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SAT0130 Effect of Smoking on Therapeutic Response in Rheumatoid Arthritis Patients Under Biologics
  1. P.S. Madureira1,2,
  2. S. Pimenta1,2,
  3. R. Vieira1,2,3,
  4. R. Fonseca1,2,
  5. D.R. Gonçalves1,2,
  6. F. Aguiar1,
  7. T. Rocha1,
  8. A. Bernardo1,2,
  9. M. Bernardes1,2,
  10. L. Costa1
  1. 1Rheumatology, Centro Hospitalar de São João
  2. 2Rheumatology, Faculdade de Medicina da Universidade do Porto, Porto
  3. 3Rheumatology, Hospital Dr. Nélio Mendonça, Funchal, Portugal


Background Smoking is a known environmental risk factor for developing rheumatoid arthritis (RA), and is also a marker of a worst clinical and radiological prognosis. Despite this relation, the effect of smoking on RA treatment effectiveness is still controversial, with the available reports suggesting a deleterious effect.

Objectives To analyse the effect of smoking on treatment response in RA patients under biologics, addressing possible differences in the degree of response between those being treated with anti-TNF alpha agents and those under other biologics.

Methods A retrospective analysis of all patients with RA receiving biologic therapy of a rheumatology department of a Portuguese University Hospital. Were excluded from the analysis all the patients without data on smoking history. For this analysis, were considered “smokers” all patients with current or past smoking habits. The demographic and clinic baseline data, disease activity at baseline, 6, 12 and 18 months of therapy (DAS28 and EULAR response) and HAQ at baseline were collected. The variations in DAS28 and EULAR response were determined, as well as their difference according to current exposure to anti-TNF alpha agents or to other biologics (Rituximab, Tocilizumab, Abatacept). The effect of smoking on DAS28 was adjusted to age and gender. Statistical analysis was done using SPSS® 22.

Results In January 2015, 145 patients met the inclusion criteria; 88.3% were women, with median disease duration of 16.5 years. Rheumatoid factor and/ or anti-cyclic citrullinated peptide (anti-CCP) antibodies were positive in 82.8% of patients. Median baseline DAS28 was 6.09 and median baseline HAQ was 1.86. There were 35 patients with past or current smoking history. Smoker patients were younger than non-smoker patients (median age 52.4 vs. 57.2, p=0.047), and have a lower proportion of women (62.6% vs. 94.5%, p<0.001).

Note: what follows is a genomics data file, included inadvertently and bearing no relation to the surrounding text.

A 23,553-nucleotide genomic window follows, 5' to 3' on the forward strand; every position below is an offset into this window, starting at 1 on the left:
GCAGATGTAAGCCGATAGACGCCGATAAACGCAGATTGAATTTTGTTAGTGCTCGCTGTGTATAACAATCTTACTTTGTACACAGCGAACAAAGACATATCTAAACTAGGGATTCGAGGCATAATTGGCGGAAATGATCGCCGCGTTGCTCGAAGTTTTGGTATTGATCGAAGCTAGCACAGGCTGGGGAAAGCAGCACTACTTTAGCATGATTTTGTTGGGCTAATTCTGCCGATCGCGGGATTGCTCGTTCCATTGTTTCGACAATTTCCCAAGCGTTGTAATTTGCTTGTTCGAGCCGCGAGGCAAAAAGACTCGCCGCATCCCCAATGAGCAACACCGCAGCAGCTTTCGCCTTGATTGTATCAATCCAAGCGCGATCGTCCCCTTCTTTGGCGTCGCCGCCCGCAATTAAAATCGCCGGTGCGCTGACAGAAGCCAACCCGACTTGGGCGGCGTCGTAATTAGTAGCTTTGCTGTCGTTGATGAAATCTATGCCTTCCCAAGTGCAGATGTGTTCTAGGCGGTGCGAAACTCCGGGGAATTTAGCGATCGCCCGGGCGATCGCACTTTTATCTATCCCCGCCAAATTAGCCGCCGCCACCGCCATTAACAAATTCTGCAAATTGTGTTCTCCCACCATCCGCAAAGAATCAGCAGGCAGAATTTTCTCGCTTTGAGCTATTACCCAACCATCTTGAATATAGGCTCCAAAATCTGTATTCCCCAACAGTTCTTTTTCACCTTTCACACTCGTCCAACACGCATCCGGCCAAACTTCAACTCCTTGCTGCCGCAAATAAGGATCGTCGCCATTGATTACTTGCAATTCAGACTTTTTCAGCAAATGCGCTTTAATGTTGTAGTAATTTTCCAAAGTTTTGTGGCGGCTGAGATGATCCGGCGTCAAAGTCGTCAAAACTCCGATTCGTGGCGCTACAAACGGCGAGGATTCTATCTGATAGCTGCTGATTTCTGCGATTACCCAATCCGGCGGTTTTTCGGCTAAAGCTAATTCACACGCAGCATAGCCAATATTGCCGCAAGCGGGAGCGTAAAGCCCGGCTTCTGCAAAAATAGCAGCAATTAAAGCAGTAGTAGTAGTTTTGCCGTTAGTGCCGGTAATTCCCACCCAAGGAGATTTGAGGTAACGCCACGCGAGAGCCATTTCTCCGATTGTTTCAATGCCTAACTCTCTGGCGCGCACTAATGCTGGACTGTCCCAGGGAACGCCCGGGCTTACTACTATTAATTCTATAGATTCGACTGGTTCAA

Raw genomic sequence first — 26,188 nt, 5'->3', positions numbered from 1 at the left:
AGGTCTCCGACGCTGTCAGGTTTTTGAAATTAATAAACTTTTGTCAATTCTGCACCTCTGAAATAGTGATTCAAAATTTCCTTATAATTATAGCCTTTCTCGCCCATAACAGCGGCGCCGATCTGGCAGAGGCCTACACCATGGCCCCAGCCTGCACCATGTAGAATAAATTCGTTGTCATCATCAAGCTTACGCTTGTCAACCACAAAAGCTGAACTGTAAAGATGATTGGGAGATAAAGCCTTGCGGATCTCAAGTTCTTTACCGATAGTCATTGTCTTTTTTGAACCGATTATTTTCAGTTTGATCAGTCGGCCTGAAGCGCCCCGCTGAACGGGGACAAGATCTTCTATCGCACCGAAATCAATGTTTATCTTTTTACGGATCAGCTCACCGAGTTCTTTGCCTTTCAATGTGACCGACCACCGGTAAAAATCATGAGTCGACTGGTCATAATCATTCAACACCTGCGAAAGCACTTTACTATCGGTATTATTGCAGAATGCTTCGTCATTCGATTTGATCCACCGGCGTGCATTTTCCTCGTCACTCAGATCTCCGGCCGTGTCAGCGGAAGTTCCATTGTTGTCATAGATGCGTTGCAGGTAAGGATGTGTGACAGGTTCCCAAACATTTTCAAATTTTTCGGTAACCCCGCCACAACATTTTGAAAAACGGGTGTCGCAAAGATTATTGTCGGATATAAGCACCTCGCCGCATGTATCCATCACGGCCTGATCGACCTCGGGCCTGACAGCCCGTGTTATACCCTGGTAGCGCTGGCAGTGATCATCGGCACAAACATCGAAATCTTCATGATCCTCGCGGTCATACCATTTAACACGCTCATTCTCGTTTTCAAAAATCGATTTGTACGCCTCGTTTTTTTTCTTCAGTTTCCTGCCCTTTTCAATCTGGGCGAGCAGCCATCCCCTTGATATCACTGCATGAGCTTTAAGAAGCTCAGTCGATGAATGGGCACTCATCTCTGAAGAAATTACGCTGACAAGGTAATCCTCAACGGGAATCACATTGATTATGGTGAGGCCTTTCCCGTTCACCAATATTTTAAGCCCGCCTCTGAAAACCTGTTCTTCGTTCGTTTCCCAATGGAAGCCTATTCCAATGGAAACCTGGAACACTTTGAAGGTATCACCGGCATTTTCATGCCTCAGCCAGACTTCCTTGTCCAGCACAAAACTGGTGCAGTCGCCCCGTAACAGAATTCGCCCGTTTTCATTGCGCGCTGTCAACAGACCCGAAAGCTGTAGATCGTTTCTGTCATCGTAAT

The median DAS28 reduction at 6 months was significant different between smokers and non-smokers, favouring the latter (-1.41 vs. -1.68, p=0.029), even after adjusting for age; after adjusting for gender the relation lost significance. It was observed a tendency for a smaller proportion of patients achieving EULAR response (moderate or good) among smokers at 6 months (56.5% vs. 75.3%, p=0.083). At 12 and 18 months of treatment was also observed the same trend to a smaller reduction of DAS28 among smokers (-1.79 vs. -1.84, p=0.892 and -1.98 vs. -2.21, p=0.140 respectively).

Amongst smoking patients, those treated with anti-TNF agents seem to have worse response when compared with patients under biologics with other mechanism of action after 6 months (-0.75 vs. -1.43, p=0.220), 12 months (-1.63 vs. -2.16, p=0.790) and 18 months of treatment (-1.40 vs. -2.30), p=0.159). The same trend was observed in those achieving a moderate or good EULAR response.

Conclusions This analysis suggests a negative effect of smoking on therapeutic response in Rheumatoid Arthritis patients under Biologics, and that other biologics than anti-TNF alpha agents may be better choices for smoker rheumatoid arthritis patients.

Disclosure of Interest None declared

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